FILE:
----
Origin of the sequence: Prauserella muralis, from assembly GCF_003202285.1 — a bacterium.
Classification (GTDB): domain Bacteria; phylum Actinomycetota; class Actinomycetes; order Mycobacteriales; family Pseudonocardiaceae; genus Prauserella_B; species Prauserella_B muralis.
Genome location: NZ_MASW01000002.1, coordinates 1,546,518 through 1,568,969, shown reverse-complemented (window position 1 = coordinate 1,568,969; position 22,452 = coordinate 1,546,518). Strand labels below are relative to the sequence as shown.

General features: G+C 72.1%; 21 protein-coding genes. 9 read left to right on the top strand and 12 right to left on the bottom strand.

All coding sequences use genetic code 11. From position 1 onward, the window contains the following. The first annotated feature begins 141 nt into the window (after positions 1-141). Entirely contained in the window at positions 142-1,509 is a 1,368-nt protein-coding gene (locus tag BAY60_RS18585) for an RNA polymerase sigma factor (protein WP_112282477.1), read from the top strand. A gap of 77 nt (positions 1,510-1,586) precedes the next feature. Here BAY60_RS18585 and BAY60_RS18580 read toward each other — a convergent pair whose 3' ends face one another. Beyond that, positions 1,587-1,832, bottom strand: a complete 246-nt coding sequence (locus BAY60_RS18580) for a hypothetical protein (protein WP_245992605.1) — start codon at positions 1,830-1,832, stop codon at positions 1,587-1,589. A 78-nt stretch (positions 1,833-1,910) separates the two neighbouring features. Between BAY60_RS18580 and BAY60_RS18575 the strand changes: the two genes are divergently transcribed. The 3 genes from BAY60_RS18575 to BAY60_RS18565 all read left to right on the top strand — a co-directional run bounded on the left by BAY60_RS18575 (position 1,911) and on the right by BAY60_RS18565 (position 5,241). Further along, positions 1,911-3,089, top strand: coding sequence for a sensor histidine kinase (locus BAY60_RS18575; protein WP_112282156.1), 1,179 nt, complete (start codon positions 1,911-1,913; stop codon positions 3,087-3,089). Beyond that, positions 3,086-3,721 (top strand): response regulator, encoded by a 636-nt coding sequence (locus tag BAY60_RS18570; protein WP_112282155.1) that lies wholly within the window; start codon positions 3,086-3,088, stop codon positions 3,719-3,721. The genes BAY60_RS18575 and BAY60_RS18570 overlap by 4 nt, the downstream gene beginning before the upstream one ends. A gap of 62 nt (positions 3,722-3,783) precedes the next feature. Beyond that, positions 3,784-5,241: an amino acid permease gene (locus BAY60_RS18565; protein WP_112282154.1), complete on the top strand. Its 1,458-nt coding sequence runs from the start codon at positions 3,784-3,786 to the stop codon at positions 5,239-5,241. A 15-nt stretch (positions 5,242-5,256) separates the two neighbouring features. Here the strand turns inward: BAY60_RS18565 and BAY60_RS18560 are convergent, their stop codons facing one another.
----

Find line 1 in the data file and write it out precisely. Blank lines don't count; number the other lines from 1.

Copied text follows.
Origin of the sequence: Prauserella muralis, from assembly GCF_003202285.1 — a bacterium.